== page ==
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Trump vs. 'Three Amigos': North America's leaders meet while the Donald slams NAFTA

American President Barack Obama, Mexican President Enrique Peña Nieto and Canada Prime Minister Justin Trudeau are all in Canada's capital on Wednesday to talk beef, visas, human rights, and energy.

by Justin Ling
Jun 29 2016, 2:39pm

Los tres presidentes en una conferencia de la APEC en 2015. (AP Photo/Susan Walsh).

Before the much-vaunted 'Three Amigos' summit even formally begins on Wednesday, Canada, the United States, and Mexico have already rattled off a string of agreements.

The tripartite conference between American President Barack Obama, Mexican President Enrique Peña Nieto and Prime Minister Justin Trudeau — who is hosting the affair — is the first time that Canada has played host to the annual summit in a decade, and comes as Donald Trump, the presumptive Republican nominee, takes sharper aim at the free trade deal that underpins continental cooperation.

By all accounts, though, the summit has already been pretty productive.

The three are planning to sign a pact to draw 50 percent of their electricity from renewable energy by 2025 — which is a bit moot for Canada, which already generates most of its power through "clean" sources — while Mexico has signed on to a methane-fighting climate pact that Ottawa and Washington already agreed to earlier this year.

Canada, meanwhile, has agreed to lift a visa requirement for Mexican citizens in exchange for Mexico's removal of trade barriers that prevented Canadian beef from entering the country.

The clean-energy pact promises to be big business for Canada, which is already setting itself up to be a huge clean energy exporter to the United States. Trudeau, when he was running for prime minister, repeatedly vowed to invest in clean energy infrastructure.

As of 2015, over 60 percent of Canada's electricity comes from hydropower, with other renewable sources amounting to about five percent.

Canada's energy surplus is worth about $4 billion in exports to the US each year, and that number is expected to grow significantly — especially thanks to agreements like the one that will be signed on Wednesday.

But while the three leaders, all of whom are self-styled progressives, might be in relative consensus on climate change mitigation, it's unclear just how much this summit can do to bring the three countries closer together.

With increasing focus on the human rights situation in Mexico, Amnesty International is calling on Obama and Trudeau to take a tough line on Peña Nieto when it comes to police violence and police corruption.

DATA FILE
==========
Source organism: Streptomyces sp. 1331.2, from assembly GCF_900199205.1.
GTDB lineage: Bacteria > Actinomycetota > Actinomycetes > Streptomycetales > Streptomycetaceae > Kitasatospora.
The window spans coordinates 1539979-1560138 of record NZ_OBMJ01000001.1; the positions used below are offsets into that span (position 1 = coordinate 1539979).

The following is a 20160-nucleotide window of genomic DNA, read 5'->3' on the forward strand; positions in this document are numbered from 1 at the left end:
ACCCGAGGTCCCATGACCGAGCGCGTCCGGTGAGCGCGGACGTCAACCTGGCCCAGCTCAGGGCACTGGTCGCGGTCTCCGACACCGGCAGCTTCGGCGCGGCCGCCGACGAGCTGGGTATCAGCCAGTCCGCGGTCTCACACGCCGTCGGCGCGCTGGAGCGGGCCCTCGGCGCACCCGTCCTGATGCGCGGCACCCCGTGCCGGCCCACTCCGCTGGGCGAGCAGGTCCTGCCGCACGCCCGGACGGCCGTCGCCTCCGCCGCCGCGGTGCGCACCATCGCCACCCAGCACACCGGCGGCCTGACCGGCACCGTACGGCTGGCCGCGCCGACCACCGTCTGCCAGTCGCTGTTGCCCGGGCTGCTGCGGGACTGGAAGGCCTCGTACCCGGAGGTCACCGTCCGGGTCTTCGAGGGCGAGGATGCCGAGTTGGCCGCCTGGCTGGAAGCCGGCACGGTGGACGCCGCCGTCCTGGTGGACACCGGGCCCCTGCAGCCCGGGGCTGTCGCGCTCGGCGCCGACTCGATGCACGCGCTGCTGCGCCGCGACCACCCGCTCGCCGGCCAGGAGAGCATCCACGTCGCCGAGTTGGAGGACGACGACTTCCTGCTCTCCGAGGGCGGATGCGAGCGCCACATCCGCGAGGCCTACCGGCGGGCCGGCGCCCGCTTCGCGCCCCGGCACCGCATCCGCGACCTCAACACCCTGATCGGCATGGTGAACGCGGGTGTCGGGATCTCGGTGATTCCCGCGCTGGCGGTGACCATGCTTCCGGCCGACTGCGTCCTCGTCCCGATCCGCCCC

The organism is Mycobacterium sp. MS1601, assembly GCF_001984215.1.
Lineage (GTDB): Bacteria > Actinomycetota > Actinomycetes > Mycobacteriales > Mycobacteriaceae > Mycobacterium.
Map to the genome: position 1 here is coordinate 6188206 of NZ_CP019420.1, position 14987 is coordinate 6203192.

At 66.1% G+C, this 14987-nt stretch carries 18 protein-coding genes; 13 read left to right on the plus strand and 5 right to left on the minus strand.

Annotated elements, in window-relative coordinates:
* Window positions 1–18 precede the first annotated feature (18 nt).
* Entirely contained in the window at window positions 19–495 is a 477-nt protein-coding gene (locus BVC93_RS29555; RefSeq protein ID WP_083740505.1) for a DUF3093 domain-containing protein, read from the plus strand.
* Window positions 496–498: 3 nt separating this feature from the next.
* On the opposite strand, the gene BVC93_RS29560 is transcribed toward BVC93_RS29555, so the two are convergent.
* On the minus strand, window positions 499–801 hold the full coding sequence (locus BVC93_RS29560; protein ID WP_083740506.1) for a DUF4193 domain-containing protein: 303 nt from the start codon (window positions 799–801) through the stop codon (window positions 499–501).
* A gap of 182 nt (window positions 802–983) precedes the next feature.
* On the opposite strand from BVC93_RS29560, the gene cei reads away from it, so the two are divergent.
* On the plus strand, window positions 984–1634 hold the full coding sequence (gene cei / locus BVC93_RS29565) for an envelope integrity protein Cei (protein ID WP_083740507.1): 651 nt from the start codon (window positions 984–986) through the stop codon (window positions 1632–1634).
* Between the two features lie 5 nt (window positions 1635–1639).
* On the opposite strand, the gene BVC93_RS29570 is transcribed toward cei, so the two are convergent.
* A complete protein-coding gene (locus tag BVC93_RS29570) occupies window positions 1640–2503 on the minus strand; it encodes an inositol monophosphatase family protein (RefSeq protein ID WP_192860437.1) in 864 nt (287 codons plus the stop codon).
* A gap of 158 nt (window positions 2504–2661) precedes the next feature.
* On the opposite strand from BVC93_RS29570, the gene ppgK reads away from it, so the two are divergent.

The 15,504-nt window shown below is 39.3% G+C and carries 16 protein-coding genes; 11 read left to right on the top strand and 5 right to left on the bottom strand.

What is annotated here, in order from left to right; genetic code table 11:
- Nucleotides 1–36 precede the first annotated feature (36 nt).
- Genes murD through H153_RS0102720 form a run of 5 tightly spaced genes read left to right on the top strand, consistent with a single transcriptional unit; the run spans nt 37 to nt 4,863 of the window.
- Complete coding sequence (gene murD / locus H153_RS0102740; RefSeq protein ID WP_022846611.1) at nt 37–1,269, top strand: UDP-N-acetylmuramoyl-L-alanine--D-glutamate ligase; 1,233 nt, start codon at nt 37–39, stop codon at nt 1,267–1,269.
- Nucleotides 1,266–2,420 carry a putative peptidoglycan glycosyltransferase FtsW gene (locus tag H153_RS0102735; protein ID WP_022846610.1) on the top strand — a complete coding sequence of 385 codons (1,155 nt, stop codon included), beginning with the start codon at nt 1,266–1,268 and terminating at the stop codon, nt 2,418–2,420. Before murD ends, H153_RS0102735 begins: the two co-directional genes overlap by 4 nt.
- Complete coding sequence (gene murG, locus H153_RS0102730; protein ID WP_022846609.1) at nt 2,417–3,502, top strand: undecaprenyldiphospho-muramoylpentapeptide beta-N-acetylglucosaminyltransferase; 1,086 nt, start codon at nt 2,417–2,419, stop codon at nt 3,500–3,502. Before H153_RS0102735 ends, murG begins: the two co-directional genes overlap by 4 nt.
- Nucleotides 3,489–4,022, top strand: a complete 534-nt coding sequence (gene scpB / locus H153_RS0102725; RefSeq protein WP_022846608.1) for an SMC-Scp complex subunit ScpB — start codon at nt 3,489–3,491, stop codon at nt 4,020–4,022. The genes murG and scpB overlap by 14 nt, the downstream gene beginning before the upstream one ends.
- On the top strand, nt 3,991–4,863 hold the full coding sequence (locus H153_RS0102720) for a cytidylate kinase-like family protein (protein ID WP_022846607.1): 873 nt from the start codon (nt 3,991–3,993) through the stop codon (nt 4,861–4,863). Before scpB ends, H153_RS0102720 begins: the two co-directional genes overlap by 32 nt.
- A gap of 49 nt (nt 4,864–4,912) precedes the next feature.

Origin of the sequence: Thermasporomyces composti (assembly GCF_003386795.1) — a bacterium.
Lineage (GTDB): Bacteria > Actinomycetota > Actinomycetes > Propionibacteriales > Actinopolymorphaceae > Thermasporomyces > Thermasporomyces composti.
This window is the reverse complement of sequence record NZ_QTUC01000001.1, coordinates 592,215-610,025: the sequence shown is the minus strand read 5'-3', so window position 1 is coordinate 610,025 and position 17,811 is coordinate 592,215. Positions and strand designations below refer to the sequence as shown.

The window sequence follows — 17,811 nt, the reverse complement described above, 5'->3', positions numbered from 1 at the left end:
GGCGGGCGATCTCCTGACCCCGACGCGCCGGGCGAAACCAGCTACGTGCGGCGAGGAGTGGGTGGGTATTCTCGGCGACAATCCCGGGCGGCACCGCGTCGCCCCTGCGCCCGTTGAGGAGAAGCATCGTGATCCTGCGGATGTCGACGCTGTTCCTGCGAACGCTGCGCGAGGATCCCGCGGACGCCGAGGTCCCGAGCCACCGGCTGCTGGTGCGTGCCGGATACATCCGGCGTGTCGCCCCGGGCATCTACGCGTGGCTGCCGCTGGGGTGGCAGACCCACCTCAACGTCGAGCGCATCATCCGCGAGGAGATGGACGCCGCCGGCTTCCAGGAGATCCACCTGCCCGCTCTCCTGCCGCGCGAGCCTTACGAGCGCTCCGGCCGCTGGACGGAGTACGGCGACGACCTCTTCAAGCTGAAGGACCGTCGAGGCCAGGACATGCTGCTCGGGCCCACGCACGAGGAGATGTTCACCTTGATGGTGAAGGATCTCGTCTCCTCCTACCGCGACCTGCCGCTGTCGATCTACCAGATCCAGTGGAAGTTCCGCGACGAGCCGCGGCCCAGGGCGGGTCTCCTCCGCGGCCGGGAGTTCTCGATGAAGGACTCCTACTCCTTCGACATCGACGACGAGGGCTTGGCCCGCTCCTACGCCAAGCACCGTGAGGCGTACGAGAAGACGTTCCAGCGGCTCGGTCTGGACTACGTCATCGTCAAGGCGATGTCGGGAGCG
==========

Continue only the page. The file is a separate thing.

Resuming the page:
An Amnesty International report released to coincide with the summit accuses Mexican military and police personnel of employing sexual assault and torture against women in the state's jails.

"These women's stories paint an utterly shocking snapshot of the level of torture against women in Mexico, even by local standards. Sexual violence used as a form of torture seems to have become a routine part of interrogations," Erika Guevara-Rosas, Americas Director for the group, said in a press release.

Trudeau, in a joint press conference with Peña Nieto on Tuesday afternoon, said he and his Mexican counterpart "discussed the need to uphold human rights, advance democracy and the rule of law and ensure respect for diversity as well as the ways in which we can work together to achieve these important goals."

For Obama, this summit will be his last. If Republican presumptive nominee Donald Trump succeeds him, it might be the last Three Amigos, period. A Trump presidency would, if he's taken at his word, mean a shedding of the North American Free Trade Agreement (NAFTA) and the erecting of a wall on the Mexican border, for which Mexico would pick up the tab.

"They're so used to having their own way," Trump said of America's neighbors in a speech on Tuesday in which he vowed to renegotiate NAFTA.

"Not with Trump. They won't have their own way ... NAFTA was the worst trade deal in the history — it's, like, the history — of this country."

Those provocative acts are sure to turn Ottawa and Mexico City from friends to foes.

But even Democratic likely nominee Hillary Clinton has gone back-and-forth on whether she would ratify the Trans-Pacific Partnership (an agreement that Canada and Mexico have both pushed for) and whether she would re-open debate on NAFTA, the free-trade zone encompassing Canada, the US and Mexico.

Trudeau wouldn't comment directly on the anti-trade rhetoric that is appearing in the American election, except to say that "we've seen around the world many examples of protectionism, of concern, of stepping away from trade agreements and engagements like we're showcasing today, and I think it's important that allies and partners like Mexico and Canada work together to address the challenges we're facing together."

In advance of Obama's touch-down in Ottawa, huge sections of Ottawa have been closed to the public, with security dominating much of the capital's core.

Follow Justin Ling on Twitter: @justin_ling